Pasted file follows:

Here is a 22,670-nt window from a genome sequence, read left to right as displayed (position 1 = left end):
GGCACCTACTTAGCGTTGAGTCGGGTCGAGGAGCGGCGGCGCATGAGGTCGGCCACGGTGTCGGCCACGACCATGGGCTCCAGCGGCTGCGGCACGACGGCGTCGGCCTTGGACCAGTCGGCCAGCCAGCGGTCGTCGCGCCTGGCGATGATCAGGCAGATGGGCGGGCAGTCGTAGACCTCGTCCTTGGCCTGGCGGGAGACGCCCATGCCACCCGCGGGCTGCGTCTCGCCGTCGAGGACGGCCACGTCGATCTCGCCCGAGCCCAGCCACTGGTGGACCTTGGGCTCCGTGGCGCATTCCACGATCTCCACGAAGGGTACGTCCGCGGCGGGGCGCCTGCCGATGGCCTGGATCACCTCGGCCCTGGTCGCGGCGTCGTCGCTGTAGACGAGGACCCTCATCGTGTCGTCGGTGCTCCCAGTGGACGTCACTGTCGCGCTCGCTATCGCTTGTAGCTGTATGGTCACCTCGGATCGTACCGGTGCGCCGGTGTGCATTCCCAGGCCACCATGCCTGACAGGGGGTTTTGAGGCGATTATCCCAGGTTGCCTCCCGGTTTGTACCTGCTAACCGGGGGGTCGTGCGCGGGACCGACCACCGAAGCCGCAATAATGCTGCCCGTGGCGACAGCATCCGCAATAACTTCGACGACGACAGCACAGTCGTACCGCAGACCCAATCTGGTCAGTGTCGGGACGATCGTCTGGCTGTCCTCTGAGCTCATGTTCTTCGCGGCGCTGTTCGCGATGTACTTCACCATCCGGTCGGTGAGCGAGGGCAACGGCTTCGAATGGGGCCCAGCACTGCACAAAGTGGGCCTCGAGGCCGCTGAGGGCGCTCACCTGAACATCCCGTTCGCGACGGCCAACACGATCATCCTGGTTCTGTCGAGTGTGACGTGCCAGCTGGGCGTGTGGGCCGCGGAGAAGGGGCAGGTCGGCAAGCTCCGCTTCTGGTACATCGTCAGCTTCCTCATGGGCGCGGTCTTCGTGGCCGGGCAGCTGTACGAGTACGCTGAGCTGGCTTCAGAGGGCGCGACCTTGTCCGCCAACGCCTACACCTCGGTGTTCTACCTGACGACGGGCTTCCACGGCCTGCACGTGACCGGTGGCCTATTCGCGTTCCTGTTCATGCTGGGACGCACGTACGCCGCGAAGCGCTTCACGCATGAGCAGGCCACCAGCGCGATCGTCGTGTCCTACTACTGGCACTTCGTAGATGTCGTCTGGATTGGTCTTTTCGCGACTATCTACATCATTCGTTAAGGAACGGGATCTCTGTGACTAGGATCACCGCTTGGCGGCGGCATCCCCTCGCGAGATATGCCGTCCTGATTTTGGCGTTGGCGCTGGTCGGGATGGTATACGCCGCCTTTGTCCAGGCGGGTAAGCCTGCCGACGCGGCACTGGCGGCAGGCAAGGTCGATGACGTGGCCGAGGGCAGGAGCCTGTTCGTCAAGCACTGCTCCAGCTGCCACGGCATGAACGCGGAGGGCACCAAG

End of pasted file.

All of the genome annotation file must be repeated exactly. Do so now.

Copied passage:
Here is a 22,670-nt window from a genome sequence, read left to right as displayed (position 1 = left end):
GGCACCTACTTAGCGTTGAGTCGGGTCGAGGAGCGGCGGCGCATGAGGTCGGCCACGGTGTCGGCCACGACCATGGGCTCCAGCGGCTGCGGCACGACGGCGTCGGCCTTGGACCAGTCGGCCAGCCAGCGGTCGTCGCGCCTGGCGATGATCAGGCAGATGGGCGGGCAGTCGTAGACCTCGTCCTTGGCCTGGCGGGAGACGCCCATGCCACCCGCGGGCTGCGTCTCGCCGTCGAGGACGGCCACGTCGATCTCGCCCGAGCCCAGCCACTGGTGGACCTTGGGCTCCGTGGCGCATTCCACGATCTCCACGAAGGGTACGTCCGCGGCGGGGCGCCTGCCGATGGCCTGGATCACCTCGGCCCTGGTCGCGGCGTCGTCGCTGTAGACGAGGACCCTCATCGTGTCGTCGGTGCTCCCAGTGGACGTCACTGTCGCGCTCGCTATCGCTTGTAGCTGTATGGTCACCTCGGATCGTACCGGTGCGCCGGTGTGCATTCCCAGGCCACCATGCCTGACAGGGGGTTTTGAGGCGATTATCCCAGGTTGCCTCCCGGTTTGTACCTGCTAACCGGGGGGTCGTGCGCGGGACCGACCACCGAAGCCGCAATAATGCTGCCCGTGGCGACAGCATCCGCAATAACTTCGACGACGACAGCACAGTCGTACCGCAGACCCAATCTGGTCAGTGTCGGGACGATCGTCTGGCTGTCCTCTGAGCTCATGTTCTTCGCGGCGCTGTTCGCGATGTACTTCACCATCCGGTCGGTGAGCGAGGGCAACGGCTTCGAATGGGGCCCAGCACTGCACAAAGTGGGCCTCGAGGCCGCTGAGGGCGCTCACCTGAACATCCCGTTCGCGACGGCCAACACGATCATCCTGGTTCTGTCGAGTGTGACGTGCCAGCTGGGCGTGTGGGCCGCGGAGAAGGGGCAGGTCGGCAAGCTCCGCTTCTGGTACATCGTCAGCTTCCTCATGGGCGCGGTCTTCGTGGCCGGGCAGCTGTACGAGTACGCTGAGCTGGCTTCAGAGGGCGCGACCTTGTCCGCCAACGCCTACACCTCGGTGTTCTACCTGACGACGGGCTTCCACGGCCTGCACGTGACCGGTGGCCTATTCGCGTTCCTGTTCATGCTGGGACGCACGTACGCCGCGAAGCGCTTCACGCATGAGCAGGCCACCAGCGCGATCGTCGTGTCCTACTACTGGCACTTCGTAGATGTCGTCTGGATTGGTCTTTTCGCGACTATCTACATCATTCGTTAAGGAACGGGATCTCTGTGACTAGGATCACCGCTTGGCGGCGGCATCCCCTCGCGAGATATGCCGTCCTGATTTTGGCGTTGGCGCTGGTCGGGATGGTATACGCCGCCTTTGTCCAGGCGGGTAAGCCTGCCGACGCGGCACTGGCGGCAGGCAAGGTCGATGACGTGGCCGAGGGCAGGAGCCTGTTCGTCAAGCACTGCTCCAGCTGCCACGGCATGAACGCGGAGGGCACCAAG